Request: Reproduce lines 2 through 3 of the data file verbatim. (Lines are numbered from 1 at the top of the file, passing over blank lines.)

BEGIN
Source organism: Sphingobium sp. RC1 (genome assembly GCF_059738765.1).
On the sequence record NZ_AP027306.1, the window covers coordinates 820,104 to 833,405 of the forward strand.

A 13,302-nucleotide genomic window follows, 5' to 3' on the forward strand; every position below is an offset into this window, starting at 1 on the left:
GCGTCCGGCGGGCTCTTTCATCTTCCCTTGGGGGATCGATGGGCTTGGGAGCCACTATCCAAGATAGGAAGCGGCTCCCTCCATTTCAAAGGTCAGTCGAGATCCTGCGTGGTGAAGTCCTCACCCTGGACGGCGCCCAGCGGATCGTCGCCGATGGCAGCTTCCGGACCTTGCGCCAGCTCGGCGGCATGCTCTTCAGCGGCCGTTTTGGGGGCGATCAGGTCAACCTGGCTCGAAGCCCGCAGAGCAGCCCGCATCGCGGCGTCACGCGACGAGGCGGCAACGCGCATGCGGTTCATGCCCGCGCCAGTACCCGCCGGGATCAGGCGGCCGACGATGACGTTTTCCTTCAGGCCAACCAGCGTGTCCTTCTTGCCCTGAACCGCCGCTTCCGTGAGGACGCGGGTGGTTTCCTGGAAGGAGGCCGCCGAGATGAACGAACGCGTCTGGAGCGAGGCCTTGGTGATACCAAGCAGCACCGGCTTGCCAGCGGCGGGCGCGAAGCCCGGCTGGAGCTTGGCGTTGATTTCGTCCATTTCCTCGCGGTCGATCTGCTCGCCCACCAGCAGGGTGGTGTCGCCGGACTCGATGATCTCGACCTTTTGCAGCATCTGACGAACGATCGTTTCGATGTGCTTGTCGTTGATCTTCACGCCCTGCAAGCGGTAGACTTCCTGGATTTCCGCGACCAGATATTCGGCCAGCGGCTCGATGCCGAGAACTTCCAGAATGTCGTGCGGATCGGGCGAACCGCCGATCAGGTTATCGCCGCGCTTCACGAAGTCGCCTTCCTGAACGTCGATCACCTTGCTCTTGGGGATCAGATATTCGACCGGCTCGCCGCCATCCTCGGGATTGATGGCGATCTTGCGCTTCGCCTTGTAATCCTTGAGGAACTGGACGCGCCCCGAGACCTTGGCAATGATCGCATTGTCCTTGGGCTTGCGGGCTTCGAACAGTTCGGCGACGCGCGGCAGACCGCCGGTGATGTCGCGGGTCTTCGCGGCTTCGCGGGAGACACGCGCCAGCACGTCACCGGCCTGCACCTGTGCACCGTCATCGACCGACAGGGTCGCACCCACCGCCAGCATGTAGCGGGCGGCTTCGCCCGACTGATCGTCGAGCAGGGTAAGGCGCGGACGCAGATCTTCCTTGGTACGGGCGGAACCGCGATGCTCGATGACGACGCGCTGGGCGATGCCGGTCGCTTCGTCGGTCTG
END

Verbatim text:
On the sequence record NZ_AP027306.1, the window covers coordinates 820,104 to 833,405 of the forward strand.

A 13,302-nucleotide genomic window follows, 5' to 3' on the forward strand; every position below is an offset into this window, starting at 1 on the left: